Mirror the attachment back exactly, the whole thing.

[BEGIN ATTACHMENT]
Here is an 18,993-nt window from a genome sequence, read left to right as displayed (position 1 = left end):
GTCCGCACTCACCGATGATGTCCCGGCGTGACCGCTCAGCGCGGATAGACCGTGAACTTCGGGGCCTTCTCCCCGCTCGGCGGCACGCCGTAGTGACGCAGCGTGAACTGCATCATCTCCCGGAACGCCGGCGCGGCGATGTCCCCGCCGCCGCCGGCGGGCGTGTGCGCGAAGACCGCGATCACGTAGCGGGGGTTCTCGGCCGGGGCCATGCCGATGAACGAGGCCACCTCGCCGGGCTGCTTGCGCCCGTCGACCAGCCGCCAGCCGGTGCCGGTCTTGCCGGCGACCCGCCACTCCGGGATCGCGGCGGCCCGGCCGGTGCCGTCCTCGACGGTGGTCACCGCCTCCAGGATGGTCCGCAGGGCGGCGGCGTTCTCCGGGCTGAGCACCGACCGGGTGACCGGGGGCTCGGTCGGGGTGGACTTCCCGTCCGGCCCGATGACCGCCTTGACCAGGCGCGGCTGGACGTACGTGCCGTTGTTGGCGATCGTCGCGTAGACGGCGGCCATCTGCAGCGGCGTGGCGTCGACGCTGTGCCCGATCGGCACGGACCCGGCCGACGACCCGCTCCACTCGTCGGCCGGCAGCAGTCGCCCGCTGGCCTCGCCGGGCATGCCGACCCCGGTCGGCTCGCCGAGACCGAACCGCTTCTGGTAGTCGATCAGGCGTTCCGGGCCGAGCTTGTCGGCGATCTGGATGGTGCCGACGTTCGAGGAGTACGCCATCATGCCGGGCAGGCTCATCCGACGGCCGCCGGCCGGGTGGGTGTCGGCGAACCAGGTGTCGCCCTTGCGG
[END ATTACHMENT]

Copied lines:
Here is an 18,993-nt window from a genome sequence, read left to right as displayed (position 1 = left end):
GTCCGCACTCACCGATGATGTCCCGGCGTGACCGCTCAGCGCGGATAGACCGTGAACTTCGGGGCCTTCTCCCCGCTCGGCGGCACGCCGTAGTGACGCAGCGTGAACTGCATCATCTCCCGGAACGCCGGCGCGGCGATGTCCCCGCCGCCGCCGGCGGGCGTGTGCGCGAAGACCGCGATCACGTAGCGGGGGTTCTCGGCCGGGGCCATGCCGATGAACGAGGCCACCTCGCCGGGCTGCTTGCGCCCGTCGACCAGCCGCCAGCCGGTGCCGGTCTTGCCGGCGACCCGCCACTCCGGGATCGCGGCGGCCCGGCCGGTGCCGTCCTCGACGGTGGTCACCGCCTCCAGGATGGTCCGCAGGGCGGCGGCGTTCTCCGGGCTGAGCACCGACCGGGTGACCGGGGGCTCGGTCGGGGTGGACTTCCCGTCCGGCCCGATGACCGCCTTGACCAGGCGCGGCTGGACGTACGTGCCGTTGTTGGCGATCGTCGCGTAGACGGCGGCCATCTGCAGCGGCGTGGCGTCGACGCTGTGCCCGATCGGCACGGACCCGGCCGACGACCCGCTCCACTCGTCGGCCGGCAGCAGTCGCCCGCTGGCCTCGCCGGGCATGCCGACCCCGGTCGGCTCGCCGAGACCGAACCGCTTCTGGTAGTCGATCAGGCGTTCCGGGCCGAGCTTGTCGGCGATCTGGATGGTGCCGACGTTCGAGGAGTACGCCATCATGCCGGGCAGGCTCATCCGACGGCCGCCGGCCGGGTGGGTGTCGGCGAACCAGGTGTCGCCCTTGCGG